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Key lessons for major road accident hazard sites

Based on the investigative work carried out by the Competent Authority and by BP there are  three key lessons that should be learned from the incidents at Grangemouth in relation to corporate governance and one lesson specifically relating to utility systems. The Competent Authority believe that if these lessons are learned it will assist the Major Accident Hazard Industry and individual companies to reduce the number of major accidents that occur in line with the HSE’s "Revitalising Health and Safety" Strategy.

Lesson 1: Major accident hazards should be actively managed to allow control and reduction of risks. Control of major accident hazards requires a specific focus on process safety management over and above conventional safety management.

BP have re-evaluated their major accident hazards and improved mechanisms for the management and control of these hazards in order to reduce the risk involved.

The Competent Authority consider that actively managing major accident hazards is consistent with the stated objective of reducing the number of major accidents that occur and would encourage industry to adopt this approach.

BP have recognised the importance of integrating the principles of process safety management into the operation of major hazard sites such as Grangemouth and have augmented existing process safety management systems by the introduction of a Group-wide standard on Process Safety and Integrity Management.

The Competent Authority consider that for major hazard sites, integrating the principles of process safety management into the site management systems is consistent with the stated objective of reducing the number of major accidents that occur and would encourage industry to adopt this approach.

Specific consideration should be given to adopting robust "management of change" procedures with all changes – including organisational changes – being fully evaluated before implementation to ensure that all potential hazards associated with the change have been identified.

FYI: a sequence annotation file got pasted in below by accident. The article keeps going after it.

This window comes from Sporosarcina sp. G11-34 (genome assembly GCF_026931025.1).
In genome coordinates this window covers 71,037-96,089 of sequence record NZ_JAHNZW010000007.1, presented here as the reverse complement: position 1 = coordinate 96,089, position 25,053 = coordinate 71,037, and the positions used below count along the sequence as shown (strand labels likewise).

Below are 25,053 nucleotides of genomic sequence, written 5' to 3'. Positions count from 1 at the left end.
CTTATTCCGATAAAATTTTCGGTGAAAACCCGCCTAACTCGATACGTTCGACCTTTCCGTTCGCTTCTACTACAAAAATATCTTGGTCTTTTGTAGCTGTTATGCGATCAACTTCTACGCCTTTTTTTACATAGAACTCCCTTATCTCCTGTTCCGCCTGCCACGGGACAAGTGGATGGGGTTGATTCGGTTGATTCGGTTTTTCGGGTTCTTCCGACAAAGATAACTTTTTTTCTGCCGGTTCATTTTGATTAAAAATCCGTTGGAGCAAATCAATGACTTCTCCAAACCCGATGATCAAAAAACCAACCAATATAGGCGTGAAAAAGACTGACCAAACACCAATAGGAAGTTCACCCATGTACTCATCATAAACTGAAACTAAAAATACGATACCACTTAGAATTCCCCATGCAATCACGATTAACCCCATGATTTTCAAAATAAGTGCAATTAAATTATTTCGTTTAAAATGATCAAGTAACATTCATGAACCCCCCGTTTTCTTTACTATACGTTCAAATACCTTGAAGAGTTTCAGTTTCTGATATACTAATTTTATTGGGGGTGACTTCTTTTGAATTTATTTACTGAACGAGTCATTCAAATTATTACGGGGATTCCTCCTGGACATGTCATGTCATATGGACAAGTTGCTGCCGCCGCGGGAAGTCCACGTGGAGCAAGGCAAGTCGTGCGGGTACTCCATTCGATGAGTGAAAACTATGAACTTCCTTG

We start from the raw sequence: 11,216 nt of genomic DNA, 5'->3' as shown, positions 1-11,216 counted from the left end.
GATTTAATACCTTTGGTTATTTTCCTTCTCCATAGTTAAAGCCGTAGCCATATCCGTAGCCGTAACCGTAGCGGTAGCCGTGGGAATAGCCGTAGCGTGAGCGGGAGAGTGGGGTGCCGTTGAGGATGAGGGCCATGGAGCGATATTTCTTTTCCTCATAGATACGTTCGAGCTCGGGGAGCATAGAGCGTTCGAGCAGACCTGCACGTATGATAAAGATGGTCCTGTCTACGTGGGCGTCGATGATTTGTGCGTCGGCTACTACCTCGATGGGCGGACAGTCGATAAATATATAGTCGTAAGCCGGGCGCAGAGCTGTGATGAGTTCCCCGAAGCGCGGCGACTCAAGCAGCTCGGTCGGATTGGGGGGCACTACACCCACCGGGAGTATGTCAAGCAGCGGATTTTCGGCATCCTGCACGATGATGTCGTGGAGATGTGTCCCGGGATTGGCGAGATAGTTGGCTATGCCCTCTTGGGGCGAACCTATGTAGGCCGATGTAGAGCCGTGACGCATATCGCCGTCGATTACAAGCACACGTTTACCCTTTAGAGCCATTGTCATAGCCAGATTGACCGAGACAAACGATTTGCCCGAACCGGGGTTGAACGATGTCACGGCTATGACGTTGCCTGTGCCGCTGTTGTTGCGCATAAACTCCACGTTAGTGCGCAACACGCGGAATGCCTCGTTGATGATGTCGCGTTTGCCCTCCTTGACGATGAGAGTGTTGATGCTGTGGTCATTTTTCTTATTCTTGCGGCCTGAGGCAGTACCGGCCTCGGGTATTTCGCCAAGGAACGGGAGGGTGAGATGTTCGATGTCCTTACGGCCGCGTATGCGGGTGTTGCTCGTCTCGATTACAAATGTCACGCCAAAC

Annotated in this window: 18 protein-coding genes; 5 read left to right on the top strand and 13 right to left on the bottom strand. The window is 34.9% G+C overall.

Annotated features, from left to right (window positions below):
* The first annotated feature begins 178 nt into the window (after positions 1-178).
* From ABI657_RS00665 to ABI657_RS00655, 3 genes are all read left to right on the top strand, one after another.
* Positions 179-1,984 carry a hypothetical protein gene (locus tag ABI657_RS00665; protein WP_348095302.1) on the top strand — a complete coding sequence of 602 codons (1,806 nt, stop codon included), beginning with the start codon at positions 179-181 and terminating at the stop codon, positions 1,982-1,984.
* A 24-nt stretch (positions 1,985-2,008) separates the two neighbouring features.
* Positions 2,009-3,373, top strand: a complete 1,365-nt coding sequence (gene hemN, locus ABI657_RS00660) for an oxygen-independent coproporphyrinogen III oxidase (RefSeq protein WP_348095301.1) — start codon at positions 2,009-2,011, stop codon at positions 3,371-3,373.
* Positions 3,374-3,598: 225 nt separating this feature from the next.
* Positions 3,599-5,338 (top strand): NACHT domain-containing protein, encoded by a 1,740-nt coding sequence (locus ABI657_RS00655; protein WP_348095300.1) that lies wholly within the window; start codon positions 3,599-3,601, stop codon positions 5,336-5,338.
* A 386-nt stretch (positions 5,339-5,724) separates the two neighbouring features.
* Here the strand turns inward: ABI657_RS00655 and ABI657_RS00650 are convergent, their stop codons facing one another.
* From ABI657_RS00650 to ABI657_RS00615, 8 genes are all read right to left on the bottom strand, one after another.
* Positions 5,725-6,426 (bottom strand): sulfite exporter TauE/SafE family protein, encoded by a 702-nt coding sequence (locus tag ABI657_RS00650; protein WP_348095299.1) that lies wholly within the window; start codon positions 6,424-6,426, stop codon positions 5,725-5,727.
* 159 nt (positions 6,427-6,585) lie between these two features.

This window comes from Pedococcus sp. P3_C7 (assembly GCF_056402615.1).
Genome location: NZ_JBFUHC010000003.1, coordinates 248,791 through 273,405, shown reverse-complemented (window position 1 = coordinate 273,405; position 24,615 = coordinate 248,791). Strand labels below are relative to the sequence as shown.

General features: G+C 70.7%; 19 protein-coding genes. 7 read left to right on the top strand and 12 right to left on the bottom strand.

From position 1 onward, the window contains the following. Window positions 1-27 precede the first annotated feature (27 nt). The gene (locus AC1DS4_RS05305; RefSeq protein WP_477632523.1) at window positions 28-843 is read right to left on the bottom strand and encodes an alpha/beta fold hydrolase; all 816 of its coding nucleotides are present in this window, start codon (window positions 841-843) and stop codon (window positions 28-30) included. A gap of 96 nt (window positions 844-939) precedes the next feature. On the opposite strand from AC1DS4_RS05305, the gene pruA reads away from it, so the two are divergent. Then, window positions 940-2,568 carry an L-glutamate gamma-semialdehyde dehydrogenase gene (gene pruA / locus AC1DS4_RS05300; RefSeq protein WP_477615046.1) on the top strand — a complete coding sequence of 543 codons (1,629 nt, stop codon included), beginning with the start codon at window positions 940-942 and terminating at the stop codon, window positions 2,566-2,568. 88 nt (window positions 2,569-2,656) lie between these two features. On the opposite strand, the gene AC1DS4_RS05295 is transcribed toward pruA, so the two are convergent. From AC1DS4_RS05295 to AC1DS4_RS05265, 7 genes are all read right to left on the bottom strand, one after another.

Companies should place a greater emphasis on ensuring that a loss of containment does not occur. The integrity of all systems on a major hazard site is essential in order to avoid leaks and spillages that may result in a major accident occurring. Avoiding a loss of containment is important not only for pressure vessels and other large items of plant and equipment but also for the pipework systems which are often not subjected to the same rigorous levels of inspection and maintenance. A reduction in the number of flanges, the removal of dead-legs, a reduction in vibration and the correct securing and supporting of pipework systems can reduce the likelihood of a loss of containment and hence the probability of a major accident occurring.

The success of initiatives in the off-shore industry aimed at the reduction in the number of loss of containment events should be heeded by the on-shore major hazard industries. Failure mechanisms for pipework are already well established and should be well known leading to the conclusion that prevention of such failures should be manageable.

Lesson 2: Companies should develop key performance indicators (KPI's) for major hazards and ensure process safety performance is monitored and reported against these parameters.

BP has developed a series of KPI’s to complement traditional safety statistics in order to highlight the important areas in relation to the control of major accident hazards.

The Competent Authority consider the development of KPI’s for process safety to be consistent with the stated objective of reducing the number of major accidents that occur and would encourage industry to adopt this approach. Conventional indicators of safety performance such as "days away from work" (which are high frequency/low consequence events) do not give a measure of process safety relevant to the control of major accidents (which are low frequency/high consequence events) and may give a false impression of process safety performance.

Companies should benchmark their performance in relation to the control of major accident hazards against industry standards. Companies should be monitoring and taking account of industry trends in relation to improvements in safety technology and safety management systems.

Lesson 3: Disruption to utility supply systems (steam, electricity etc.) on a major hazard site can cause significant problems and have the potential to result in a major accident.

BP have recognised the important issues raised as a result of the power distribution  failure and the MP steam main rupture and have re-evaluated their approach to the control of utility supply systems on-site.

The Competent Authority consider that a number of recent power loss incidents (including the incident at BP) have highlighted that power loss incidents have the potential to result in significant safety risks. The vulnerability, reliability and impact of failures of utility systems on major hazards are issues relevant to the preparation of a COMAH safety report and the Competent Authority will require evidence that these issues have been addressed.

2010-03-23